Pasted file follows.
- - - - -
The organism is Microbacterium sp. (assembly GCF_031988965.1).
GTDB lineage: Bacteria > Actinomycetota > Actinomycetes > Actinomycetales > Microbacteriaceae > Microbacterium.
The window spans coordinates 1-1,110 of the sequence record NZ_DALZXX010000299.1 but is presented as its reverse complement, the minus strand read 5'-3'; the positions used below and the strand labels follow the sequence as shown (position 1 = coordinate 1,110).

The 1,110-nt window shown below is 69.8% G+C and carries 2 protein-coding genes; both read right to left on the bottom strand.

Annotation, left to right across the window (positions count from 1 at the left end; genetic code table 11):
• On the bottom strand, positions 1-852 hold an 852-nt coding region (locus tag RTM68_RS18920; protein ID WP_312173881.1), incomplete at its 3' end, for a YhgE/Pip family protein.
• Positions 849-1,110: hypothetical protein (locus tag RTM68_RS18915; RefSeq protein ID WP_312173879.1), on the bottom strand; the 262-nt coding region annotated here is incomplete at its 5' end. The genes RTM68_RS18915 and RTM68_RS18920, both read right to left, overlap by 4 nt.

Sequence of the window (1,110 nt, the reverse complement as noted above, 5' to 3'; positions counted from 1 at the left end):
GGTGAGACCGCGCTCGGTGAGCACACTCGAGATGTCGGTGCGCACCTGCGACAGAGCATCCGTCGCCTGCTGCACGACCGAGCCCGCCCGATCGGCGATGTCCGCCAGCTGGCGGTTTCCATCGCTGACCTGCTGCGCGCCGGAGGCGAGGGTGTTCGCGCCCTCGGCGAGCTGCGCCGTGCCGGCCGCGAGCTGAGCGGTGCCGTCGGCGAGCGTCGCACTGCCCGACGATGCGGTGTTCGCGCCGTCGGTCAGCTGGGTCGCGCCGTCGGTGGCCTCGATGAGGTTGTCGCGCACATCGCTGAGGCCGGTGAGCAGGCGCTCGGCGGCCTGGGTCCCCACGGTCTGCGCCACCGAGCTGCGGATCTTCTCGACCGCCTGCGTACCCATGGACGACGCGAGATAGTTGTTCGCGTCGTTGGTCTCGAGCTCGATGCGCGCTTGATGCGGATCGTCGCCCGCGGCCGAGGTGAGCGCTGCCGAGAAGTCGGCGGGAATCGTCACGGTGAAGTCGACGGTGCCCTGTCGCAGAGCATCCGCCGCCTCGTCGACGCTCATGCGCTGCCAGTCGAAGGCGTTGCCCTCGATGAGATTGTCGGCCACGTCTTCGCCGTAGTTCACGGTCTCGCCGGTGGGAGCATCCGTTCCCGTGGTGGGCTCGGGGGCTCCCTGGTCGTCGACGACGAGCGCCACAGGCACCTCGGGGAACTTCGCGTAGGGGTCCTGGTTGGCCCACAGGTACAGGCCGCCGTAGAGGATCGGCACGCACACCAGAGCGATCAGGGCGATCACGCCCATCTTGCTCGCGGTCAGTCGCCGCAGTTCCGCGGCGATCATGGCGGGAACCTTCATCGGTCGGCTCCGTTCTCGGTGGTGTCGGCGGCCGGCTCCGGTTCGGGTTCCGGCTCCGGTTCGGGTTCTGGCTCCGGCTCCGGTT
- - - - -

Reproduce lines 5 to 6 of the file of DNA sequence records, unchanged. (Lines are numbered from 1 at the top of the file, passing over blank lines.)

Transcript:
Annotation, left to right across the window (positions count from 1 at the left end; genetic code table 11):
• On the bottom strand, positions 1-852 hold an 852-nt coding region (locus tag RTM68_RS18920; protein ID WP_312173881.1), incomplete at its 3' end, for a YhgE/Pip family protein.